ENVIRONMENT

This Might Be The First Time This Hawaii State Park Has Ever Seen Snow

Polipoli Spring State Park on Maui turned white as Haleakala saw 4-foot drifts.

Nearly every winter, the rest of the continental United States is surprised by headlines announcing that snow has graced the summits of Hawaii’s tallest peaks. But this week, something especially remarkable happened. 

As a winter storm collided with the Aloha State over the weekend, a rare snowfall turned the much lower Polipoli Spring State Park on Maui into a wintry wonderland.

Melissa Dye, a meteorologist at the National Weather Service in Honolulu, told HuffPost that Haleakala’s summit, located 3,800 feet higher than Polipoli, saw 4-foot drifts of snow, though park rangers were unable to measure it due to strong winds.

“It’s just real light like ice now, so it’s just blowing around and drifting,” she said of the summit. 

The National Weather Service doesn’t typically measure snowfall at Polipoli.

Dye also said that the temperatures at Polipoli must have been at least 32 degrees Fahrenheit, the freezing point, though the National Weather Service doesn’t have a temperature sensor there.

Snow covered Polipoli as a part of a storm that battered the islands over the weekend with strong winds, powerful surf and relatively low temperatures for the subtropical state.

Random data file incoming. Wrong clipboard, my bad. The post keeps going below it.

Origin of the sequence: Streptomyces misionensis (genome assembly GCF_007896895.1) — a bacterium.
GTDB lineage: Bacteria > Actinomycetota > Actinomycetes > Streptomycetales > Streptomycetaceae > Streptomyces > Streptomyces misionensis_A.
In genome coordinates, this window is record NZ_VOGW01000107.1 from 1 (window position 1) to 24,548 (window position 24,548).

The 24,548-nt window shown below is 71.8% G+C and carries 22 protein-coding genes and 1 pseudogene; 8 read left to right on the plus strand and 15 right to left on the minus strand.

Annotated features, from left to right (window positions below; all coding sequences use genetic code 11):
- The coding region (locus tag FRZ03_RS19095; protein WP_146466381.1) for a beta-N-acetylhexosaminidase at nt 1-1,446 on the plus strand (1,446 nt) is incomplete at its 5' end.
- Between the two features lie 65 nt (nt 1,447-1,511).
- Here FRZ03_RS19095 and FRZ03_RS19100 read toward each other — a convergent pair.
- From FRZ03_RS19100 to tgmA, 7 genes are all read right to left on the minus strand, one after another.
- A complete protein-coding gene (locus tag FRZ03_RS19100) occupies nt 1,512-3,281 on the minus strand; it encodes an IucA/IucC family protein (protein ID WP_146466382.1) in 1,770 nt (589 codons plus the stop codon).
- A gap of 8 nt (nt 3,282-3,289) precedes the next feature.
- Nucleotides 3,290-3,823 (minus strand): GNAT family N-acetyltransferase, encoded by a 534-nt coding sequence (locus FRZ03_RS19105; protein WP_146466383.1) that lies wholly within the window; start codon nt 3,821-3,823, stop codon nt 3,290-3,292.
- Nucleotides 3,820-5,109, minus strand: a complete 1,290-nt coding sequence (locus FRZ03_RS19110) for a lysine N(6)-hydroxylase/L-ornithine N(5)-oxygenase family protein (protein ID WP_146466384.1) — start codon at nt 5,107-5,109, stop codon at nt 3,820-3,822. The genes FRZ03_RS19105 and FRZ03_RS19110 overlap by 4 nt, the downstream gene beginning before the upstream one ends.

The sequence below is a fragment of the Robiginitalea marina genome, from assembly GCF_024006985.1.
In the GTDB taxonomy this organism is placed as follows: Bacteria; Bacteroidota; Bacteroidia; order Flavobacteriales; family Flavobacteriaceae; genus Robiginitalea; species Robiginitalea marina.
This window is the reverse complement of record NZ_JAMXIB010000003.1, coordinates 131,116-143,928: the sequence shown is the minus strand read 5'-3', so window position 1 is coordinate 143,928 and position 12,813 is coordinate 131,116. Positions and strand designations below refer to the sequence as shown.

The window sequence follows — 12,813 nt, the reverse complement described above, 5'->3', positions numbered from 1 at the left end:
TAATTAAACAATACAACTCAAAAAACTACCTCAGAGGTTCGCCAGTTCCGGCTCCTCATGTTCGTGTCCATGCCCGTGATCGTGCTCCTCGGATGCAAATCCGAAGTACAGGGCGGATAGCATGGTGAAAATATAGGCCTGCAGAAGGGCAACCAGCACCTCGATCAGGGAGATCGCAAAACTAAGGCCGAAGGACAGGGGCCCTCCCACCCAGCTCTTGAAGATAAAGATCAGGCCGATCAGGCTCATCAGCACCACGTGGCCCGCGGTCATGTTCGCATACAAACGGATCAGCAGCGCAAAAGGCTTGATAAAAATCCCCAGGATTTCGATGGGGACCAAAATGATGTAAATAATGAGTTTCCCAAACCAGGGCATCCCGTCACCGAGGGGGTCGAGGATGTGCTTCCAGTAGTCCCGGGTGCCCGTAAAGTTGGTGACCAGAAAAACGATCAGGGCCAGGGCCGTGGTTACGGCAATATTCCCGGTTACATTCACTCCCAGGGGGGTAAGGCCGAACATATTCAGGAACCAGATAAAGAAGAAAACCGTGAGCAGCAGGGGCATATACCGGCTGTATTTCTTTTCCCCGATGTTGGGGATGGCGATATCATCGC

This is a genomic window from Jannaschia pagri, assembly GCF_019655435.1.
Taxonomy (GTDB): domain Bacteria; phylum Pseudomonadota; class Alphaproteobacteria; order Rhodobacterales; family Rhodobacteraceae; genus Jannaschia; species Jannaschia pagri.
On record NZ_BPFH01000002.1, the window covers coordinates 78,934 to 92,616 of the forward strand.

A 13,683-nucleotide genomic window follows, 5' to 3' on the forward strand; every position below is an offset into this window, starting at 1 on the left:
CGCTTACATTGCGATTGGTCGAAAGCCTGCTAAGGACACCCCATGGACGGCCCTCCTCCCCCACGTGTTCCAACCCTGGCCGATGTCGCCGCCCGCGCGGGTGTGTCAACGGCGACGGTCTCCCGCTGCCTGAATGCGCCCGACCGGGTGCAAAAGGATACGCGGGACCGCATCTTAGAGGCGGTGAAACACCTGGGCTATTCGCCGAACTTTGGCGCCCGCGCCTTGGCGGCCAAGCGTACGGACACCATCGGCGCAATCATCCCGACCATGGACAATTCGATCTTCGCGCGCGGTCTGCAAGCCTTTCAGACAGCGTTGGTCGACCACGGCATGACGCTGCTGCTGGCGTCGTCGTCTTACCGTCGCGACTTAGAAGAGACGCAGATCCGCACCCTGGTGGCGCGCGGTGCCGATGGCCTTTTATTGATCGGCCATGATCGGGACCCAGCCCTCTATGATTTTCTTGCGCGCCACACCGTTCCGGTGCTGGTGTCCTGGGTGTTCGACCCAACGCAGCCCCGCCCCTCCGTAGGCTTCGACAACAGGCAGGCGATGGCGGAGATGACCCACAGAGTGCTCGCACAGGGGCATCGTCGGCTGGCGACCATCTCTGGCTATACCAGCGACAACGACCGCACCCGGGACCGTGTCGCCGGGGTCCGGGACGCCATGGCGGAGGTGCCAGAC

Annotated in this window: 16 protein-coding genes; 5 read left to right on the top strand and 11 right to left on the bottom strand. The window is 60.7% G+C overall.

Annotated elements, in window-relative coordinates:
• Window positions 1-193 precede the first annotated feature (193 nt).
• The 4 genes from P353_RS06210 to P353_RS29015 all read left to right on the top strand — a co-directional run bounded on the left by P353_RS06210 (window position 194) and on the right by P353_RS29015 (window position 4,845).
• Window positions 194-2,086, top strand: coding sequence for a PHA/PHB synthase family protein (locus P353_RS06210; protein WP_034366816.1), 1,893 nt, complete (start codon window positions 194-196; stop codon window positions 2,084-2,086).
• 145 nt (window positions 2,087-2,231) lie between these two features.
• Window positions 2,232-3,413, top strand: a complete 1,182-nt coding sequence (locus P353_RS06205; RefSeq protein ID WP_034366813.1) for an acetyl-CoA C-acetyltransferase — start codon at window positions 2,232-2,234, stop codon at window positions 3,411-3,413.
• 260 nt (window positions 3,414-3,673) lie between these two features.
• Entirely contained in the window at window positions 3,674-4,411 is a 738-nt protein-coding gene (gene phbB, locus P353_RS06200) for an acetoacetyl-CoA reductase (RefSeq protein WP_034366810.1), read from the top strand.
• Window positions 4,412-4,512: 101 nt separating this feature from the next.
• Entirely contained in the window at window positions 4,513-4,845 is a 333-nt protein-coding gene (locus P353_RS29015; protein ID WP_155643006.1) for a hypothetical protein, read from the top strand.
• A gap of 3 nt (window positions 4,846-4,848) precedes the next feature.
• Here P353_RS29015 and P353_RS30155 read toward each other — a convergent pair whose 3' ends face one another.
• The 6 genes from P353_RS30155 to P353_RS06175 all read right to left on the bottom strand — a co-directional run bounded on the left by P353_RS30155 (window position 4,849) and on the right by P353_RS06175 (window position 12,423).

As bad weather continues, the National Weather Service on Tuesday issued a winter storm watch for the summits of Haleakala on Maui and Mauna Kea and Mauna Loa on the Big Island, noting that there will be periods of “freezing rain and snow possible.”

“Very cold air aloft will once again move over the islands beginning tonight and continuing into Friday,” officials said in a notice.

Dye told HuffPost that snow in Hawaii “is not unheard of.” The peaks of Mauna Kea and Mauna Loa, which reach higher than 13,000 feet, receive snow every winter, while the summit of Haleakala volcano sees snow at elevations above 9,000 feet every three to four years.

However, snowfall at Polipoli State Park, at 6,200 feet, is out of the ordinary, Dye added. 

In a Facebook post, the state’s Department of Land and Natural Resources said that this may be the first snow recorded there. 

The DLNR’s State Parks office “reports that perhaps for the first time ever, snow has fallen in a Hawai‘i State Park,” officials said on Facebook. “Polipoli State Park on Maui is blanketed with snow.”

Dye said she couldn’t confirm whether it was the first time snow had ever fallen at the state park, but she did note that it was uncommon.

 For local residents, the white-dusted mountain was a sight to behold. 

The National Weather Service in Honolulu described the storm battering Hawaii over the weekend as a “historic low pressure system” in a tweet on Sunday.

Winds of up to 191 miles per hour whipped at Mauna Kea’s peak on Sunday, while a maelstrom of waves up to 60 feet churned on Oahu’s north shore.

This story was updated with a clarification from Dye that the 4-foot drifts occurred at Haleakala’s summit.

HuffPost

BEFORE YOU GO

PHOTO GALLERY
Hawaii Volcano
CONVERSATIONS